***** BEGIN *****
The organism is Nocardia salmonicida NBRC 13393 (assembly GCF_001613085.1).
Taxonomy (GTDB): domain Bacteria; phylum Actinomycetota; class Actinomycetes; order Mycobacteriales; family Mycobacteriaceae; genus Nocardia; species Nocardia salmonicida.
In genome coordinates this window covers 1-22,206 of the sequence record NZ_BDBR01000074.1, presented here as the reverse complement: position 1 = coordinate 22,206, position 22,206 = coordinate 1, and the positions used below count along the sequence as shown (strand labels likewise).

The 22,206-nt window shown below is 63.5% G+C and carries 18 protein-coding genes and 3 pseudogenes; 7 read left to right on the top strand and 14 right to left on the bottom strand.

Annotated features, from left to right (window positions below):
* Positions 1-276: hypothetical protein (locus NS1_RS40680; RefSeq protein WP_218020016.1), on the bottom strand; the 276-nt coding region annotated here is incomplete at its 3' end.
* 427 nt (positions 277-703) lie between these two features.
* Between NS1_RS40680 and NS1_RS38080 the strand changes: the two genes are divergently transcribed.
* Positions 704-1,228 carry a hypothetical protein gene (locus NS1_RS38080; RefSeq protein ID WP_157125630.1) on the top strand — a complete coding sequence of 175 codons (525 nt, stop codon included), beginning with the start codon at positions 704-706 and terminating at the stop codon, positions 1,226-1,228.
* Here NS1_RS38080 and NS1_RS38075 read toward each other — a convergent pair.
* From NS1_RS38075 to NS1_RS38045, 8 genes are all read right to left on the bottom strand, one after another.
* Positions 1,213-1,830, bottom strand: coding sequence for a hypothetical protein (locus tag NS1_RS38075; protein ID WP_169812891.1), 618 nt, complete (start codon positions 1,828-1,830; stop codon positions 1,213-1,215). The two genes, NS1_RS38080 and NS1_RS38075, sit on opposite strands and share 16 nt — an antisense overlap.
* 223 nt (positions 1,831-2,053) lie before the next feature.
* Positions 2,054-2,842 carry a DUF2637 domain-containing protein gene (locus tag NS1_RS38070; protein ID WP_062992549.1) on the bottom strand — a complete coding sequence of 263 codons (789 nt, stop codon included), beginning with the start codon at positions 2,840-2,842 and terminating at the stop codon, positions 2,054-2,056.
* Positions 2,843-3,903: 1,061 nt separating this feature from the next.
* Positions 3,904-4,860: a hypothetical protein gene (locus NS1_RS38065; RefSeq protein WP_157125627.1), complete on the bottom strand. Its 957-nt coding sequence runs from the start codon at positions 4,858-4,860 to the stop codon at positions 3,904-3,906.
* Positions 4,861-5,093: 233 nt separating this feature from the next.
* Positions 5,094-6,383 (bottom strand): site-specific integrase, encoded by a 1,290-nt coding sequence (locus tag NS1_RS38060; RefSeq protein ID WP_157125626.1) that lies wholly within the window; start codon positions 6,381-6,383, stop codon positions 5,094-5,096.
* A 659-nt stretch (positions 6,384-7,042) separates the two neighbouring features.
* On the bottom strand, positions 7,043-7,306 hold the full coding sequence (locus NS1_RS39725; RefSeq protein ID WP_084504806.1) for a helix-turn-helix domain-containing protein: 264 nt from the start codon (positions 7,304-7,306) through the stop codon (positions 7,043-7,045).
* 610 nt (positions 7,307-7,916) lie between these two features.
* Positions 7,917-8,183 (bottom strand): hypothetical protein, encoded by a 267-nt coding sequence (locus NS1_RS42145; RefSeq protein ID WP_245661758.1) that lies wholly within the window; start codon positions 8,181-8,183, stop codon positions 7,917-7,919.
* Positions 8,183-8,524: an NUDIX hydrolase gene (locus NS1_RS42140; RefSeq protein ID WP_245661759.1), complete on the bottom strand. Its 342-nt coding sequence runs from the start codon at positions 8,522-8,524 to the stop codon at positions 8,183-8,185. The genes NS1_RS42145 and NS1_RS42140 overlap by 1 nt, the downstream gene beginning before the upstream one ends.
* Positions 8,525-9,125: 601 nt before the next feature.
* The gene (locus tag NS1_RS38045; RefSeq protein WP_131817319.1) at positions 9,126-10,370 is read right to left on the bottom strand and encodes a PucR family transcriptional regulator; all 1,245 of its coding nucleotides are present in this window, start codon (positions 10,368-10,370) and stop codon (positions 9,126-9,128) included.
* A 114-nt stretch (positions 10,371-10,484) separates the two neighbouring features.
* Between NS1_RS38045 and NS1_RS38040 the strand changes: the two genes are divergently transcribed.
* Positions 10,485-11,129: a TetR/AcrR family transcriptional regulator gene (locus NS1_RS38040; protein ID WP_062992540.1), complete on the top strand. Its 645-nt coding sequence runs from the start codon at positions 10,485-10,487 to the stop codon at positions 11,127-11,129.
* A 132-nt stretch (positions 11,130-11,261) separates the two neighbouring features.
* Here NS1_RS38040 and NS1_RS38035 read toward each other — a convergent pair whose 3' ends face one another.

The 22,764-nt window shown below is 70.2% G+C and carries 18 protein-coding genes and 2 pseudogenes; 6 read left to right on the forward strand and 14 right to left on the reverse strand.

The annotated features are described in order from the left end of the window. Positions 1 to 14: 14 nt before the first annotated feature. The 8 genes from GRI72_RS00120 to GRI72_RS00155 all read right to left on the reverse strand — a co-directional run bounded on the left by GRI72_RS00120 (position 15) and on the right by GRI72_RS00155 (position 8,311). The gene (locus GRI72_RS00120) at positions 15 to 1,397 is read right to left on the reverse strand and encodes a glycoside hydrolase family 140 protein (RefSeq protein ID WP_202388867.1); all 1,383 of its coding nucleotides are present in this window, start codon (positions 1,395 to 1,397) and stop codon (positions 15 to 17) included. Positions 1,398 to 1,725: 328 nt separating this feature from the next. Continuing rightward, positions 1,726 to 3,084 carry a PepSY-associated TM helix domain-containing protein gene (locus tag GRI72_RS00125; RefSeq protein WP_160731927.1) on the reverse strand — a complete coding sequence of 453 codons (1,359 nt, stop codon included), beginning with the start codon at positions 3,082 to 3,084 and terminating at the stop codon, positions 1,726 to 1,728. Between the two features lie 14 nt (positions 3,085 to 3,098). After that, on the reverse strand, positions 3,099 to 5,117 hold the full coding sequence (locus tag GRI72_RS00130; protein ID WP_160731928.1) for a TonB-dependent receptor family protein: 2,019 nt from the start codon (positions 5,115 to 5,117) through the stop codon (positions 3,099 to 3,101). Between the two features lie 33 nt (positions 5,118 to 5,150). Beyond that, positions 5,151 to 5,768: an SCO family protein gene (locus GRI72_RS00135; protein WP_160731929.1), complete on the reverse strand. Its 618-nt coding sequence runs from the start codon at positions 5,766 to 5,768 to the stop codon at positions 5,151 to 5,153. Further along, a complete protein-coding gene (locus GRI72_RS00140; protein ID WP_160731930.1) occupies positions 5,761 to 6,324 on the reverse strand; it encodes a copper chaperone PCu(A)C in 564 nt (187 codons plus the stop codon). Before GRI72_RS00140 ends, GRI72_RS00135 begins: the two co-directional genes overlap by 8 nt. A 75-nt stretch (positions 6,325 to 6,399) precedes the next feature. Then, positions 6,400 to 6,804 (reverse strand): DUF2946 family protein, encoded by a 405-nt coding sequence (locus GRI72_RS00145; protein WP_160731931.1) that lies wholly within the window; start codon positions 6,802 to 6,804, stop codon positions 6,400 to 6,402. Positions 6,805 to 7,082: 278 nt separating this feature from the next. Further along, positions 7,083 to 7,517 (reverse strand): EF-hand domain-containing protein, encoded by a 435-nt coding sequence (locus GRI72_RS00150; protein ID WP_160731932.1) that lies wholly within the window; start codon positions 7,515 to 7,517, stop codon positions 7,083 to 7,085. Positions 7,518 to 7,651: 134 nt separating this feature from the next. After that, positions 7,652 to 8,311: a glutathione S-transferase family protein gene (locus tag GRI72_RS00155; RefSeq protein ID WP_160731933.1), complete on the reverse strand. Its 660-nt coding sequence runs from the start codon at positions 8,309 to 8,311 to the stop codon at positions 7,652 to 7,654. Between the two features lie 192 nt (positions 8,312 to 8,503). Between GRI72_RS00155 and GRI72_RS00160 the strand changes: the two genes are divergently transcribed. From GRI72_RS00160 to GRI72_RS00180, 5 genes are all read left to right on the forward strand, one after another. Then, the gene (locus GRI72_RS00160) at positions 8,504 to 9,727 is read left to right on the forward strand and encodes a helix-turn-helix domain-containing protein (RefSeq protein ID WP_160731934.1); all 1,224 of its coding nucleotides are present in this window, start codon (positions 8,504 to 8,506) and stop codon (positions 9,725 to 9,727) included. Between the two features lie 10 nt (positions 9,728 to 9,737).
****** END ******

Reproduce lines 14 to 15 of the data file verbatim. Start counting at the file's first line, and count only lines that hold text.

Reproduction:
* Positions 2,054-2,842 carry a DUF2637 domain-containing protein gene (locus tag NS1_RS38070; protein ID WP_062992549.1) on the bottom strand — a complete coding sequence of 263 codons (789 nt, stop codon included), beginning with the start codon at positions 2,840-2,842 and terminating at the stop codon, positions 2,054-2,056.
* Positions 2,843-3,903: 1,061 nt separating this feature from the next.